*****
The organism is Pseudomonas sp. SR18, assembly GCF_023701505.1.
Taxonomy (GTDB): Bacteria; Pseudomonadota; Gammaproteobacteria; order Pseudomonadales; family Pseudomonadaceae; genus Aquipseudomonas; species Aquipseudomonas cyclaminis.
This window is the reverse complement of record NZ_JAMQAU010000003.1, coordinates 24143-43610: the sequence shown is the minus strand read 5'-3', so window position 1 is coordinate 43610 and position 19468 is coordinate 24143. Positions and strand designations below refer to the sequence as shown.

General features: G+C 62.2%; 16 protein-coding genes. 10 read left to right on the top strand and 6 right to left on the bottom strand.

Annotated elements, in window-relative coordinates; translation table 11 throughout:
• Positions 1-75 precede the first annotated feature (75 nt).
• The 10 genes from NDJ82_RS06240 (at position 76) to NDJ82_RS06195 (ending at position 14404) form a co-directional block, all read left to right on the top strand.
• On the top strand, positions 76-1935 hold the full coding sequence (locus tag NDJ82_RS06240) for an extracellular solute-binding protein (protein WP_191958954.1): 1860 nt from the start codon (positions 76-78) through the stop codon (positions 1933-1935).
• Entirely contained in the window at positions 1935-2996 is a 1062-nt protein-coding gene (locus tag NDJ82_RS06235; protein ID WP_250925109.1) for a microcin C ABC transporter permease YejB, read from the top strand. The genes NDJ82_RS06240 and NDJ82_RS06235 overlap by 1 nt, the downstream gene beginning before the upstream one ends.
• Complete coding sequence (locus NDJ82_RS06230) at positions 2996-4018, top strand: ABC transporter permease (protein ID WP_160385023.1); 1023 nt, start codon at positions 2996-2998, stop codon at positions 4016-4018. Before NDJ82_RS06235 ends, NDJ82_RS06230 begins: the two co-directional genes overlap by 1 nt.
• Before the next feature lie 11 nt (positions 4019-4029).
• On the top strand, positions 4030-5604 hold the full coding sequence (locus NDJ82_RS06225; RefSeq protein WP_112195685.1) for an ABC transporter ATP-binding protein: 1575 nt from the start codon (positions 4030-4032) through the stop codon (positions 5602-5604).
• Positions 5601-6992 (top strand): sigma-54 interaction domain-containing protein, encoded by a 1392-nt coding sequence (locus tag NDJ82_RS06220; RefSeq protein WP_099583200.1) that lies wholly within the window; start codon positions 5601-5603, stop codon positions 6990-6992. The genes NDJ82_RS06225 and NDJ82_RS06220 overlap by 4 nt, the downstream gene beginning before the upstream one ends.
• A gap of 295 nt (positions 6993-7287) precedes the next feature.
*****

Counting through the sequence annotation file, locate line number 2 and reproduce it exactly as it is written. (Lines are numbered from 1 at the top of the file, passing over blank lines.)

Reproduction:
Taxonomy (GTDB): Bacteria; Pseudomonadota; Gammaproteobacteria; order Pseudomonadales; family Pseudomonadaceae; genus Aquipseudomonas; species Aquipseudomonas cyclaminis.